Rose hip

The wild (dog) Rose fruits are known as hips. The name dog comes from ‘dag’ named after dagger like thorns. The wild rose is the most common rose in Britain. The hips are the fruits that appear in late summer and contain some 20 x the vitamin C of an orange! Take care of the seeds as they are laxative and are super itchy (you could trick a younger brother if he’s annoying you!!!)

Rose hip syrup

Rosehip syrup

Rose hip syrup

It was part of the war effort to gather rose hips and turn them into syrup for use as a vitamin drink to prevent scurvy in the population, especially in children, during the Second World War.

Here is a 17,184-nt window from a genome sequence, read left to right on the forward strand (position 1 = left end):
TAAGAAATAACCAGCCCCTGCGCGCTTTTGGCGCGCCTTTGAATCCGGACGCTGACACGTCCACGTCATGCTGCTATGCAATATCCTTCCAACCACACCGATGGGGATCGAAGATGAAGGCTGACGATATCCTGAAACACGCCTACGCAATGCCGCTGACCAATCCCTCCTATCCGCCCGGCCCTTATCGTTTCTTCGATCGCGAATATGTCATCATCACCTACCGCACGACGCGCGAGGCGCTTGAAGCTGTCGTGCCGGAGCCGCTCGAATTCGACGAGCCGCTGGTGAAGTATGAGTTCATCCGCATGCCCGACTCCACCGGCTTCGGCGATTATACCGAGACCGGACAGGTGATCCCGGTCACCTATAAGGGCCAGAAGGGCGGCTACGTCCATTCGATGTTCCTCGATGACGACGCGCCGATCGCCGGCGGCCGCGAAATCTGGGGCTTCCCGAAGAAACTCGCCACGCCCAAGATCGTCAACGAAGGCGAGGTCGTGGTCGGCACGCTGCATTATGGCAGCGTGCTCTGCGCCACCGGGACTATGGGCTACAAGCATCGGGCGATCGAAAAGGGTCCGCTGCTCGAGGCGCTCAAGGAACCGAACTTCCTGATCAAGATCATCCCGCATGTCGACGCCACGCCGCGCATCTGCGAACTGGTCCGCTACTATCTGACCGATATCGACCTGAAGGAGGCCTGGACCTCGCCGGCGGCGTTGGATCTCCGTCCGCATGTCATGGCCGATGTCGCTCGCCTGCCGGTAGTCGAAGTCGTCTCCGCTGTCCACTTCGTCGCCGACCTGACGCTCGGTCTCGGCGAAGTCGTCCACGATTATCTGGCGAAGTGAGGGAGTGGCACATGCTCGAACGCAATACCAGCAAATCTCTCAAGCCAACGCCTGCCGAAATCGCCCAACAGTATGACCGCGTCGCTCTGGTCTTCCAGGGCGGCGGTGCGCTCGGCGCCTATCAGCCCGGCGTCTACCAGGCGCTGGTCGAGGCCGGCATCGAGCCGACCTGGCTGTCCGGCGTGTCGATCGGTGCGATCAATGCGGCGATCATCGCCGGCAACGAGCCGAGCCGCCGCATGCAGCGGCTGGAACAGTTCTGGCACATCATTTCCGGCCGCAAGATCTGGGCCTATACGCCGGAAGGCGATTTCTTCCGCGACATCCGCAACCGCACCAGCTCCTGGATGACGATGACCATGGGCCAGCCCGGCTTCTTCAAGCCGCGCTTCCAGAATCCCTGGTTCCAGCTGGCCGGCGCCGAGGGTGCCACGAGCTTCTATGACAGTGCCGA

1kg rose hips
2l water & 1l water
450g sugar

Here’s how to do it

Boil 2l water add cleaned rose hips then bring to boil and leave for 15 mins. Drain juice through a jelly bag and put remaining pulp back in the pan. Add the 1 litre of water and bring to boil, again leave for 10 mins after boiling. Strain again through jelly bag and pour the strained juice into pan and boil. Reduce until you have 1 litre of liquid. Once reduced add the sugar and stir until dissolved. Funnel the syrup into sterilised jars or cool and freeze.

Did you know

Rose hips have been eaten since ancient times. In the mediaeval times wild roses were grown in monasteries as a medicinal herb.

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